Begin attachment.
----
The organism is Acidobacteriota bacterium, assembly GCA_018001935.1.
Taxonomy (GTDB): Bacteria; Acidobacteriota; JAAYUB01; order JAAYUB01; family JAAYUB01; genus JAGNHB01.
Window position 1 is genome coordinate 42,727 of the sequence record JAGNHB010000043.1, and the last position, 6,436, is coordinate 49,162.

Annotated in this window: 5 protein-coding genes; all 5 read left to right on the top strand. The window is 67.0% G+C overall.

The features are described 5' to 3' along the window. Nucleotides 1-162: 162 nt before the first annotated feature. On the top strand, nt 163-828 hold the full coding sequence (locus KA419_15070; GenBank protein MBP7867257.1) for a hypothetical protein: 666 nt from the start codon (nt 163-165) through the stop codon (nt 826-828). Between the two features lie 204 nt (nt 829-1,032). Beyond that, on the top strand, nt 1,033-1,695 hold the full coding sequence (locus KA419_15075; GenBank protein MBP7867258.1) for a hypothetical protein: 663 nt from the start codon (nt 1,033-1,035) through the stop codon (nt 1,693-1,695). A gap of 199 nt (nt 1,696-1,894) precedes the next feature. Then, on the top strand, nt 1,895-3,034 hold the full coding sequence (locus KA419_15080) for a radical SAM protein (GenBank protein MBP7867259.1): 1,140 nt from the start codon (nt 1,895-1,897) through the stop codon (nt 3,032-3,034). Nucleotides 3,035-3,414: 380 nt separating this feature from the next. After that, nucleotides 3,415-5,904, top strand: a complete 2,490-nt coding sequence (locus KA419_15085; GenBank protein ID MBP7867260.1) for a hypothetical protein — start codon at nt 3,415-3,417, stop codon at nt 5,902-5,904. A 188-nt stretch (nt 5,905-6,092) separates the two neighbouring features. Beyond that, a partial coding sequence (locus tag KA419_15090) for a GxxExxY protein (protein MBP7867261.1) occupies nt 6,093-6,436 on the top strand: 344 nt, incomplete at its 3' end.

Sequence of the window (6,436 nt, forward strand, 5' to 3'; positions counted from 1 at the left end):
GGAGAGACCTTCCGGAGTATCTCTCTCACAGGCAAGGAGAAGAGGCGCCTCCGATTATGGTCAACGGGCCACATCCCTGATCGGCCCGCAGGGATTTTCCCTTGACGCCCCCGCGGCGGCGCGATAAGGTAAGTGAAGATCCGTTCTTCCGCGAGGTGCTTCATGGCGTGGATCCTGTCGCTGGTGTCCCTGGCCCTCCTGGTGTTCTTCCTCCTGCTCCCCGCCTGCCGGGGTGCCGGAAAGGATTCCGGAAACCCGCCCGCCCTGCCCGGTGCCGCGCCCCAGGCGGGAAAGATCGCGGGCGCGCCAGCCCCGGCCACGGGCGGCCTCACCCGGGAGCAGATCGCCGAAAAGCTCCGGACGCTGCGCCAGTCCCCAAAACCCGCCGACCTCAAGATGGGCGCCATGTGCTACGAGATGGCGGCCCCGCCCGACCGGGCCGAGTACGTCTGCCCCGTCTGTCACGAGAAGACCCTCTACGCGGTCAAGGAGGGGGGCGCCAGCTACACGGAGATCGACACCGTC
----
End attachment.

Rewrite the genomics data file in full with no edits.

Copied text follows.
The organism is Acidobacteriota bacterium, assembly GCA_018001935.1.
Taxonomy (GTDB): Bacteria; Acidobacteriota; JAAYUB01; order JAAYUB01; family JAAYUB01; genus JAGNHB01.
Window position 1 is genome coordinate 42,727 of the sequence record JAGNHB010000043.1, and the last position, 6,436, is coordinate 49,162.

Annotated in this window: 5 protein-coding genes; all 5 read left to right on the top strand. The window is 67.0% G+C overall.

The features are described 5' to 3' along the window. Nucleotides 1-162: 162 nt before the first annotated feature. On the top strand, nt 163-828 hold the full coding sequence (locus KA419_15070; GenBank protein MBP7867257.1) for a hypothetical protein: 666 nt from the start codon (nt 163-165) through the stop codon (nt 826-828). Between the two features lie 204 nt (nt 829-1,032). Beyond that, on the top strand, nt 1,033-1,695 hold the full coding sequence (locus KA419_15075; GenBank protein MBP7867258.1) for a hypothetical protein: 663 nt from the start codon (nt 1,033-1,035) through the stop codon (nt 1,693-1,695). A gap of 199 nt (nt 1,696-1,894) precedes the next feature. Then, on the top strand, nt 1,895-3,034 hold the full coding sequence (locus KA419_15080) for a radical SAM protein (GenBank protein MBP7867259.1): 1,140 nt from the start codon (nt 1,895-1,897) through the stop codon (nt 3,032-3,034). Nucleotides 3,035-3,414: 380 nt separating this feature from the next. After that, nucleotides 3,415-5,904, top strand: a complete 2,490-nt coding sequence (locus KA419_15085; GenBank protein ID MBP7867260.1) for a hypothetical protein — start codon at nt 3,415-3,417, stop codon at nt 5,902-5,904. A 188-nt stretch (nt 5,905-6,092) separates the two neighbouring features. Beyond that, a partial coding sequence (locus tag KA419_15090) for a GxxExxY protein (protein MBP7867261.1) occupies nt 6,093-6,436 on the top strand: 344 nt, incomplete at its 3' end.

Sequence of the window (6,436 nt, forward strand, 5' to 3'; positions counted from 1 at the left end):
GGAGAGACCTTCCGGAGTATCTCTCTCACAGGCAAGGAGAAGAGGCGCCTCCGATTATGGTCAACGGGCCACATCCCTGATCGGCCCGCAGGGATTTTCCCTTGACGCCCCCGCGGCGGCGCGATAAGGTAAGTGAAGATCCGTTCTTCCGCGAGGTGCTTCATGGCGTGGATCCTGTCGCTGGTGTCCCTGGCCCTCCTGGTGTTCTTCCTCCTGCTCCCCGCCTGCCGGGGTGCCGGAAAGGATTCCGGAAACCCGCCCGCCCTGCCCGGTGCCGCGCCCCAGGCGGGAAAGATCGCGGGCGCGCCAGCCCCGGCCACGGGCGGCCTCACCCGGGAGCAGATCGCCGAAAAGCTCCGGACGCTGCGCCAGTCCCCAAAACCCGCCGACCTCAAGATGGGCGCCATGTGCTACGAGATGGCGGCCCCGCCCGACCGGGCCGAGTACGTCTGCCCCGTCTGTCACGAGAAGACCCTCTACGCGGTCAAGGAGGGGGGCGCCAGCTACACGGAGATCGACACCGTC